"Man who went to heaven before his time. I'm not supposed to be here for you guys made a mistake and came back to life in the bud. Body of another man, would you have used to Panton? That's what you see. Jio funds. That's what if we went else will see Warren Beatty, Julie Christie heaven can wait rated PG. The boss can be mad at that angel boss, is very mad at that angel the obvious choice is well, you got to got to put him back in his body. Right. Right. Except that Joe was cremated. Yeah, that's not good, even the salt pepper shaker. Well, it's not gonna work. I mean because Joe's like excuse me you screwed up. This is your fault you have to fix this. What are you gonna do for me? You know, I wanna see your manager. We'll talk to your manager buddy. All right. I wanna free body out of this. Swap it give me new body. Oh man. If they only knew so this guardian angel just trying to do the right thing goes on a hunt for a new body for Joe. And after a few not so successful attempts, which is very funny sequence. Trying to find a new body for him. They settle on a millionaire playboy. Okay. Who's about the same age same? You know, he looks the same. Of course, not everybody else. But not to not to other people. Right. But the and the reason they're able to put Joe into this guy's body that he's just been murdered. Oh, is just been murdered poisoned. So just as the millionaire dies the guardian angel puts Joe soul into his body. So he's wakes up, and it's like okay, this is not me, but maybe I can work with this. Right. So he retains his memories. Then he retains his memories. Okay. Yes. Because that's not fair, if he didn't. Right. Right. So now you've got Joe inside millionaires body and it's like okay, well, maybe we can do something with this. But of course he. He acts completely differently. So people pick up on people pick kind of pick up on a little bit because he had a near death experience so to speak that he's changing his life around. I see any makes them weird decision. He decides to he wants to get back into football but with this body, how's it going to do that? So he goes off on this diet regimen, exercise training. He uses his wealth to buy or rent a football professional football team to play in his massive yard, right? He's a state and everybody thinks he's gone. Absolutely bonkers. Meanwhile, the two people that conspire to murder him are like what happened. He was supposed to die, and they keep trying to kill him over and over again with no success, and is that due to intervention from the angels, you'd never find out for sure. Okay. But since all of the rule all bets are off now because, you know this is whole screw up. You never know. Right. You never know what's going to happen. But this is such a. Funny. Funny movie it, it's got a lot of slapstick stuff on it with the constant attempts to kill him that fail miserably but for a film that was made in the seventies, it is so optimistic and it's not cynical or bleak or anything like that. It is so charming. And there's even a love story involved. So it it's, it's such a sweet kind of comedy that. You don't really expect from the people involved this, like Warren Beatty is not known for his romantic side. Yeah. Well, romantic side. Yes. But not for his comedic side. But he pulls this off really, really well. And there's some great great actors in this movie villains are played by Charles Grodin. Diane cannon, both really, really good in this phone. There's some Hollywood veterans James Mason, Jack warden RG Armstrong, who was also in dick Tracy for Morin bady as well. There's a lot of suspense in this, too, because you never know really what's going to happen with is he gonna get to keep this body as you're gonna get murdered again. And what happens after that? Yeah. Will ever make his dream come true playing professional football again. How is that going to work, even does he have to? So winds up trying to have to buy the football team with his money and then put himself as quarterback and everybody thinks he's absolutely crazy for doing that. But that's his dream and it was taken away from him. So he tries to get that dream back and what happens in that process. And then, you know it it's so crazy and is a lot of twists and turns around, you gotta figure out how is this going to is going to play out as it's going to end? How can this possibly end? Well, right for anybody. But I have to say this has one of the best most satisfying endings of any movie I've ever seen. You see the year like in tears, like, oh, this is cool is so sweet. This is a great love story. And you really just sit back. Wow. This is amazing. It's so well done. It's I felt the same way after watching this. The first time as I did after. Watching back to the future. The first time as it all worked, so perfectly the plot everything dovetails together at the end. Everything's wrapped up in a nice neat little bow, you feel good about it. And it's just that kind of, it's kind of it feel good. It really is a feel-good movie. Yeah. I highly recommend it. And then you ring a bell angel gets his wings years different thing altogether. But if this, if this sounds like it's kind of a throwback to kind of an earlier type of movie it actually, is because heaven can wait is a remake of nineteen forty one film called here comes Mr. Jordan, which is a black and white kind of a very simple plot movie to same. It's the same general idea except in the nineteen forty one version, he's a boxer, not a football player. So it's the saints can it be a remake? If it's technically be a remake of has a different name. Yes. Okay. I think so, so not just like borrowing a concept then though, because it borrows. Almost exactly okay, it is. It is like to the tea with just a few minor. Pity the fool. It's not it. There's some things changed around for the times, but for the most part, it's the same plot. Yeah. Yeah. And I don't know. I honestly I don't know which one, I like more. They're both really, really good. Yeah. But high, I highly recommend checking either or both out when you get a chance because it's such a nice movie to watch and just let wash oria. Yeah, I really enjoy it a lot. There's so many movies too, with, like angels and sports, we have that movie than we have angels in the outfield when I was thinking, kidding king Arthur's, court does field of dreams count. Yeah. Kevin costner. I mean he did Waterworld. I haven't really trusted him since then. Yeah, but yeah. So the there's like there's a whole genre of like angels. Interfering in sports for people's lives like movies. What is it with that angels in sports? I mean, there's the California Angels now. The Anaheim angels say, wait a minute. Hold on. First of all, and second of all, the we don't use talk about them, what you said to me once. No sports podcasting on this podcast. So I'm gonna hold you to it to. Well, here's the thing. Mine had a significant part in the movie. So I have to kind of have to reference it because it in the movie. Okay. Yep. So I think that kind of special dispensation. Producer and they're saying note, and you have to wrap it up. So I don't think it does. You know what he's fired. You're fire Jemaine. Yeah. Get out norm. Not talking about the movie on German, actually, now that's not your mind, the situation, who. Going off. Actually, you're taking the nor'easter that think it's faint. That that's fast. I know I don't go on. Oh my gosh. Speaking of trains, as a really great movie called MRs Winterbourne and seen that I've heard of it. Lake. I love that movie. It involves a train crash, and then she has to presume the identity of somebody else. So it's kind of like a body swapping thing, but really nobody's were inter inter displaced. But Ricky Martin not Ricky Martin leaky. Martin really Vida loca Ricky leak has to pretend to be some, some buddy, who she's not and then fell in love. With Brendan Fraser who he's actually playing his twin. He's only not a twin. So it's this weird weird dynamic, but it's, it's so good. You should watch MRs Winterbourne rookie leagues not enough movies. You know crybaby. I've only seen her in to cry baby was one of them. Nope. Haven't seen that. And then MRs Winterbourne yeah, but quite baby cry baby. Kind of Christ. I love crab. Yeah. It was a good movie though. It was. Yeah. So now get to the stats stats. Yes, I'm sorry. I want to change it. You know, I'm sorry, doing sports again this. Let's hear this disticts heaven can wait. Gets a six point nine out of ten on the internet movie database, an eighty nine percent on rotten tomatoes. So hey, you know, the proof is there? You can rent it on fandango. Now, I tunes Amazon prime video Google play PlayStation store, voodoo and YouTube for a mere three dollars and ninety nine cents isn't the PlayStation store. Cool. I don't know. I don't know what that is. Okay, never mind. No, I can I get that. Can I get that with my Atari twenty six hundred? Oh, lord. Member dream casts. Oh, sega's. That's yeah. Pretty much stopped with the Nintendo entertainment system. Nice. So, yeah, that was my last real console. That's not true. I switch, tell anybody I do too. Oh, that's nice. Speaking of bodies while switch. Oh, switch. Hashtag sponsor us Nintendo. Now, here comes Mr. Jordan, the other film. I mentioned is as of this recording streaming Turner classic movies for free and is available to rent on most of the streaming services, which, I mentioned previously that TCI I'm channel has a lot of older movies, so good. I've seen gone with the wind on that channel. I've seen a bunch of movies like that. They have some really great ones, and they rotate them quite often do. And they have like months where like October to do a lot of horror movies do scifi movies. It's like TBS minus all the cop dramas is not all they have in the heat of the night to be as the badge station. Yeah. Okay. All right. So you feel good. I feel good. All right. I feel like I'm in my own body. Yeah. Those experience were working on didn't work out. Thank goodness, you know, next time, we'll cross the wires a little bit cross. The streams? Yeah. It'll be good. Never cross the streams. No. That would be bad. So that's it for this edition of the deep dive podcast. Thank you for listening. Yeah. Join us next time when we switch gears a little bit and rate the top ten bargain pasta strangers on the market today..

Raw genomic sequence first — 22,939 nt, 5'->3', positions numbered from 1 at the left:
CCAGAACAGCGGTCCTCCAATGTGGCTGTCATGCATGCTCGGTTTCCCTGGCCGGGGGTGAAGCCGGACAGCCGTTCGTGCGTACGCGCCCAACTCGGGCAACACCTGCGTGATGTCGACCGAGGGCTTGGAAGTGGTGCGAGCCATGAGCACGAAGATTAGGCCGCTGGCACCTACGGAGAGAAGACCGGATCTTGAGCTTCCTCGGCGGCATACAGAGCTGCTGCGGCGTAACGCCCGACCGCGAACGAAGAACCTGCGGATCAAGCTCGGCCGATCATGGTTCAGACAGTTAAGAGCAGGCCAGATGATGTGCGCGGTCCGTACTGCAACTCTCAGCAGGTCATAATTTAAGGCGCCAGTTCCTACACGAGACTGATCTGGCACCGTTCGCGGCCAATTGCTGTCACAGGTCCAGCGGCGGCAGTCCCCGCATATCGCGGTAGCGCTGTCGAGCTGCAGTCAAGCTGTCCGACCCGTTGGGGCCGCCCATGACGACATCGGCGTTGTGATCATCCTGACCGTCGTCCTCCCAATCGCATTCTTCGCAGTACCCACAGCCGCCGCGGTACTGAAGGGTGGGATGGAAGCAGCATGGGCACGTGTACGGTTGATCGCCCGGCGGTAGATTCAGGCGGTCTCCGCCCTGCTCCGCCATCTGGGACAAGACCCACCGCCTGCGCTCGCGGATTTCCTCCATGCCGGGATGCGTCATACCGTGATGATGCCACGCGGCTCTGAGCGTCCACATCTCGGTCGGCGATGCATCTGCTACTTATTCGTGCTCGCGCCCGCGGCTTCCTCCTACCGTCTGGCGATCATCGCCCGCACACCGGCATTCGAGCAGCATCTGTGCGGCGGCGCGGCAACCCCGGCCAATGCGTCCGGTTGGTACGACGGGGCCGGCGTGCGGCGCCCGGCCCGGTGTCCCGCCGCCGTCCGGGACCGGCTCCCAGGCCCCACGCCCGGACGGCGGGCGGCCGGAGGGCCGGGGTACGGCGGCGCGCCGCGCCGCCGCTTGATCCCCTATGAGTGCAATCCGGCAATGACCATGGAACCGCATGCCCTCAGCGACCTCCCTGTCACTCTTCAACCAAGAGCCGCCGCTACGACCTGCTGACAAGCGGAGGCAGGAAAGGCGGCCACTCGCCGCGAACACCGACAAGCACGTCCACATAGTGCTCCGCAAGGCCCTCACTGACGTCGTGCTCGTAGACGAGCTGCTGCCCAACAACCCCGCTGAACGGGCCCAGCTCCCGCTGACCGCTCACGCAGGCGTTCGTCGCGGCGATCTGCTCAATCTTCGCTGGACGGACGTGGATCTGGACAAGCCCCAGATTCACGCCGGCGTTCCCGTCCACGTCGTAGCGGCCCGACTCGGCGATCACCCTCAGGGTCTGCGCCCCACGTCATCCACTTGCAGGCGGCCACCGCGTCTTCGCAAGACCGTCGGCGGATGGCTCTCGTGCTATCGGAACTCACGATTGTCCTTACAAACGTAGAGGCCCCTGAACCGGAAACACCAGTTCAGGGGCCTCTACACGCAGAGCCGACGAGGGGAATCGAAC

"panton" Discussed on Design Matters with Debbie Millman